Home
Up

Where's My Jewelry?
Mega Store

Official PayPal Seal

 
 
 

The Story of the Mandylion Edessa

The striking photo is of The Mandylion of Edessa from the private chapel of the pope in the Vatican.The Mandylion

What follows is the Wikipedia entry on The Mandylion. I apologize that it is not entirely adequate, lacking somewhat in detail and in tone. It will serve as a bare bones history, while I continue to research better sources.  Dwayna

"The legend of the mandylion as it is known today is the product of centuries of development. The first and earliest version involves a letter written by King Abgar of Edessa to Jesus, asking him to come cure him of an illness. It is found in the History of the Church (1.13.5-1.13.22) written by Eusebius of Caesarea who claimed that he had transcribed and translated the actual letter in the Syriac chancery documents of the king of Edessa. In this earliest account, Christ replies by letter, saying that when he had completed his earthly mission and ascended, he would send a disciple to heal Abgar (and does so). It is noteworthy that in this first account there is no mention of an image of Jesus. That was a later addition to the story.

In AD 384, a pilgrim from a convent in the Far West, Egeria, was given a personal tour by the Bishop of Edessa, who gave her many marvellous accounts of miracles that had saved Edessa from the Persians and put into her hands transcripts of the correspondence of Abgarus and Jesus, with embellishments. Part of her accounts of her travels, in letters to her sisterhood, survive. "She naïvely supposed that this version was more complete than the shorter letter which she had read in a translation at home, presumably one brought back to the Far West by an earlier pilgrim." Her escorted tour, accompanied by a translator, was thorough; the bishop is quoted: "Now let us go to the gate where the messenger Ananias came in with the letter of which I have been telling you."(Palmer). There was no mention of an image reported by Egeria, who spent three days inspecting every corner of Edessa and the environs.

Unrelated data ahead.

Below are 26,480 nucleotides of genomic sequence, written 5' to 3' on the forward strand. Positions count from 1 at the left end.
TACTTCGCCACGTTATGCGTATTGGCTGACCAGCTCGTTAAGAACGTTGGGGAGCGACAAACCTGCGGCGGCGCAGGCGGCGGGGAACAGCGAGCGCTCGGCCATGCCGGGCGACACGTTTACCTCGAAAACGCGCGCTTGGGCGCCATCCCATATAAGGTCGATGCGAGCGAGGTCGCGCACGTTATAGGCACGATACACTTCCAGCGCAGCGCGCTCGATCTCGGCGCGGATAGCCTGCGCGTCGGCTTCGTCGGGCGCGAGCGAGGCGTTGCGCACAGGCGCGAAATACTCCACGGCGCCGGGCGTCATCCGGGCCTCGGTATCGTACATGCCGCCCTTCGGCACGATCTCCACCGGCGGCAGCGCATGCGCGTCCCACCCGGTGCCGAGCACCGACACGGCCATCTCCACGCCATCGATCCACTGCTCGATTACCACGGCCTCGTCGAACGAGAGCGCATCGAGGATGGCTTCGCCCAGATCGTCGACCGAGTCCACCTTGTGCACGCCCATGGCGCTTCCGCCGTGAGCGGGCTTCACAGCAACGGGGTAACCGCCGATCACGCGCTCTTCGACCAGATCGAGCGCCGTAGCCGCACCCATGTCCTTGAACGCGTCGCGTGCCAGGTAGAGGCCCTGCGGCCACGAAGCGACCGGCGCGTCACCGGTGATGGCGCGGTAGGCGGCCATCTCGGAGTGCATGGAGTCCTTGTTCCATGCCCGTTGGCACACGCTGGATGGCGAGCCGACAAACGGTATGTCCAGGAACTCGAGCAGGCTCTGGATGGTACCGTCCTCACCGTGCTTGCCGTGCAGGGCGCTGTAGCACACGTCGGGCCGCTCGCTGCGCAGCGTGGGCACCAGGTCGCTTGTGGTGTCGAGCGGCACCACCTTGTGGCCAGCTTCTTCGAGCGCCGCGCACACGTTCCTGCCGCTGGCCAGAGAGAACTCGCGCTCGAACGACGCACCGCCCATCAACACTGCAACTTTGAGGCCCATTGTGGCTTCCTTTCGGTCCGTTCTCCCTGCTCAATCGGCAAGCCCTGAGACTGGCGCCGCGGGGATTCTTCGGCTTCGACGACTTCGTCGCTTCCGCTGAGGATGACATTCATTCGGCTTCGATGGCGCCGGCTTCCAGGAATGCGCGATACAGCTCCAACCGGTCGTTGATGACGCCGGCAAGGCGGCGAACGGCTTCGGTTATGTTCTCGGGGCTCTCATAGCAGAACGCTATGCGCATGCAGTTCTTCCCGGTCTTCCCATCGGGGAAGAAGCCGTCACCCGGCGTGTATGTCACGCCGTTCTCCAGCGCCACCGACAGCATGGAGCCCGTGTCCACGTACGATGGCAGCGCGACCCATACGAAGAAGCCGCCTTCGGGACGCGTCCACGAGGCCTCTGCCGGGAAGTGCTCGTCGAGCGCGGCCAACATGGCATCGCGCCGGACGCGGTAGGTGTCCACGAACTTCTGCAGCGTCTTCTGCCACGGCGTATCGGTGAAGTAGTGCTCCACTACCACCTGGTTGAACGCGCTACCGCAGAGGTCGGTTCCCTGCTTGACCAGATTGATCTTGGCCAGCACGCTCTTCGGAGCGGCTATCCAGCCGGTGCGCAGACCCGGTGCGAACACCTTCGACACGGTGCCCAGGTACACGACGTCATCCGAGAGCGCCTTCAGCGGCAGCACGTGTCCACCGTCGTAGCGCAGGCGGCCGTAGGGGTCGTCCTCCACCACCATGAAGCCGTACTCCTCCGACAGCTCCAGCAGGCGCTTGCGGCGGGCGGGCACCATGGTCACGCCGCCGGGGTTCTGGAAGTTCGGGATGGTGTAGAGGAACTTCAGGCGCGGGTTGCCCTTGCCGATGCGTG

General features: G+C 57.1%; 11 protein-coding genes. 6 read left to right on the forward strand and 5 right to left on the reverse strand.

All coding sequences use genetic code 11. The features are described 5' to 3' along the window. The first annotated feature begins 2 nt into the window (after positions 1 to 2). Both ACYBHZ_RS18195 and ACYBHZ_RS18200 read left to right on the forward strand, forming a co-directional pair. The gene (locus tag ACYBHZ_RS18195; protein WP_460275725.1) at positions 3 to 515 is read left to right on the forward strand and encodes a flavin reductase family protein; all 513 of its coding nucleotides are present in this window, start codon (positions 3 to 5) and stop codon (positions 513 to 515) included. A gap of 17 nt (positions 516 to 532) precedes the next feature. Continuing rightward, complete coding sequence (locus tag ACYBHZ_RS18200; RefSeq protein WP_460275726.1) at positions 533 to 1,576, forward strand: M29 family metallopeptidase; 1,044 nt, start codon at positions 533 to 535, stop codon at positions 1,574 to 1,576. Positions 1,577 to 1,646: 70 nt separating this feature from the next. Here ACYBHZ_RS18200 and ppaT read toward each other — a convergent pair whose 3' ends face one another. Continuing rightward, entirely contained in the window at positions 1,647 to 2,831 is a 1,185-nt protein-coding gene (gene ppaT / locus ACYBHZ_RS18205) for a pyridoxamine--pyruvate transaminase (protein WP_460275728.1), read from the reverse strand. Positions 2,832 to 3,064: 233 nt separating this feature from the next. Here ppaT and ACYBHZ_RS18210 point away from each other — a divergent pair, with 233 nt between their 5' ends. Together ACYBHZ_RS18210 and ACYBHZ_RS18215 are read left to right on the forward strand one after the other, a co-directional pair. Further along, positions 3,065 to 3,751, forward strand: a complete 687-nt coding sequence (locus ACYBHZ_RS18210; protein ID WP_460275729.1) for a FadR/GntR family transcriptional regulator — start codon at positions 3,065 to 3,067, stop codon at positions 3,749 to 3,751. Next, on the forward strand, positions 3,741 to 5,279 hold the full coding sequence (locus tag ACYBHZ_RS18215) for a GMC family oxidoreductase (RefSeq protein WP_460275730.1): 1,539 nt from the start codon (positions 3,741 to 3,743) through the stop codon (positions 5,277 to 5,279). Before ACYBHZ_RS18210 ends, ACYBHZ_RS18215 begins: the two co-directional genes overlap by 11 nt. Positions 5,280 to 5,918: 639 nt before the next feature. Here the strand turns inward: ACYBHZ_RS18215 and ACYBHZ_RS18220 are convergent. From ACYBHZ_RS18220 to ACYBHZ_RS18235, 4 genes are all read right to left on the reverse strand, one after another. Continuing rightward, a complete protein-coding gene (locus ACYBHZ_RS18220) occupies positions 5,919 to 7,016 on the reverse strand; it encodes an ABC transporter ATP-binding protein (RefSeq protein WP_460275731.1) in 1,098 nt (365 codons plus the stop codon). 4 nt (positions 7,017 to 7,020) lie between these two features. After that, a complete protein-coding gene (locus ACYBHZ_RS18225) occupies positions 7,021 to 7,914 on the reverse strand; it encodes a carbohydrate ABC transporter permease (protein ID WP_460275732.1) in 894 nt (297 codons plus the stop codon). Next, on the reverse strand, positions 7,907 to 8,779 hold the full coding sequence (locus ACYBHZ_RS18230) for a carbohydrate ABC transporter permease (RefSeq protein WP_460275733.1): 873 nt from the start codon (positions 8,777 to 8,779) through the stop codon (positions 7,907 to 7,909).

The next stage of development appears in the Doctrine of Addai [Thaddeus], c. 400, which introduces a court painter among a delegation sent by Abgar to Jesus, who paints a portrait of Jesus to take back to his master:

When Hannan, the keeper of the archives, saw that Jesus spoke thus to him, by virtue of being the king's painter, he took and painted a likeness of Jesus with choice paints, and brought with him to Abgar the king, his master. And when Abgar the king saw the likeness, he received it with great joy, and placed it with great honor in one of his palatial houses. (Addai 13)

By 544, when the court historian Procopius recorded the recovery of Edessa from the Persians, he attributed the event to the letter sent from Jesus to Abgar. Yet in 593 Evagrius attributed the same event to a miraculous "God-made image," a miraculous imprint of the face of Jesus upon a cloth. It was this last and latest stage of the legend that became accepted in Eastern Orthodoxy and was mistakenly regarded as historical.

Thus we can trace the development of the legend from a letter, but no image in Eusebius, to an image painted by a court painter in Addai; then to a miracle caused by the letter in Procopius, which becomes a miracle caused by a miraculously-created image supernaturally made when Jesus pressed a cloth to his wet face in Evagrius.